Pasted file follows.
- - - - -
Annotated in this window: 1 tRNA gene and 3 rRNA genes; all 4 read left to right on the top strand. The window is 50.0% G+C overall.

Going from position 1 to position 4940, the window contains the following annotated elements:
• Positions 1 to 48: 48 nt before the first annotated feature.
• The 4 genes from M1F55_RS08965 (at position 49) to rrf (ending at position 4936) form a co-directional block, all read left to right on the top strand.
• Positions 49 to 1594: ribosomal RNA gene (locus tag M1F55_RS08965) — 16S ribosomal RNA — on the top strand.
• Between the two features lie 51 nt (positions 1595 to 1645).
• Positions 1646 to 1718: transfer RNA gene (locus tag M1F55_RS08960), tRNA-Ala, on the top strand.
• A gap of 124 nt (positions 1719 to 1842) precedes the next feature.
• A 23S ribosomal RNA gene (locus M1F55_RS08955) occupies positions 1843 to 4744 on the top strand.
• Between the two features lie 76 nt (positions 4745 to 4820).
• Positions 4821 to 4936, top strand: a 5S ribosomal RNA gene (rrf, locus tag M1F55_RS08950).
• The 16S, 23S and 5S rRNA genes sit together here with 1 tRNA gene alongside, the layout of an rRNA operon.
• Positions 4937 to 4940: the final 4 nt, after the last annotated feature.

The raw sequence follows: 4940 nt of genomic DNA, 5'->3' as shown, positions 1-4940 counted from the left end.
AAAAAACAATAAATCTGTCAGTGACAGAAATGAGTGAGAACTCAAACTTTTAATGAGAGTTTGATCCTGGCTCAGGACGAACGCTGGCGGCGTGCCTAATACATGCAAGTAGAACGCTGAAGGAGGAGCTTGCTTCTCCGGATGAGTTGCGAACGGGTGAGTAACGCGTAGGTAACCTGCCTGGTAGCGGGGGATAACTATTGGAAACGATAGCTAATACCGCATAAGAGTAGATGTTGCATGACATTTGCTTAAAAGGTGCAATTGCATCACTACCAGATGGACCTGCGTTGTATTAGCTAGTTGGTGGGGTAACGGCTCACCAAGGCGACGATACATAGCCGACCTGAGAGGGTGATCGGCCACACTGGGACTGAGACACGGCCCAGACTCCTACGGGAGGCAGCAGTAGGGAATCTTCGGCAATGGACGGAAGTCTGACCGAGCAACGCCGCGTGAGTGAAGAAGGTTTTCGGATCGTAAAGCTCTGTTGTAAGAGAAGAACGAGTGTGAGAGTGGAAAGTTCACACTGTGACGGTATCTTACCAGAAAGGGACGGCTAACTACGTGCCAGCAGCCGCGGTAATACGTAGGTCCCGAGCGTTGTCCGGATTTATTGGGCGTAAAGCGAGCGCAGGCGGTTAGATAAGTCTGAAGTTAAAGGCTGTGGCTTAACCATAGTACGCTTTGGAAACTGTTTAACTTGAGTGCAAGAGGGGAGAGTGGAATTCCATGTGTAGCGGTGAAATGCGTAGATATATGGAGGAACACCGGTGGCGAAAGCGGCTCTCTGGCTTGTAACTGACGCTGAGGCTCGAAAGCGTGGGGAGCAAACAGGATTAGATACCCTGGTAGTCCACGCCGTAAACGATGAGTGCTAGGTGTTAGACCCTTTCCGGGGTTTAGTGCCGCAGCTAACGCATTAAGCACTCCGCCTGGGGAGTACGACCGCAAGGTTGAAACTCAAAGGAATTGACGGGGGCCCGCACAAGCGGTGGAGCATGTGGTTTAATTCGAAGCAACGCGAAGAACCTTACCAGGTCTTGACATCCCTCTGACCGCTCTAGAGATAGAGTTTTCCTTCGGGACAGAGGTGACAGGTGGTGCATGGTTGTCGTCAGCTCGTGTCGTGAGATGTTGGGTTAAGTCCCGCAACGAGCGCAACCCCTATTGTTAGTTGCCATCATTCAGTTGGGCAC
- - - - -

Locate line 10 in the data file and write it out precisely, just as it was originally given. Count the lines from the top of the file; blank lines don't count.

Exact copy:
• Between the two features lie 76 nt (positions 4745 to 4820).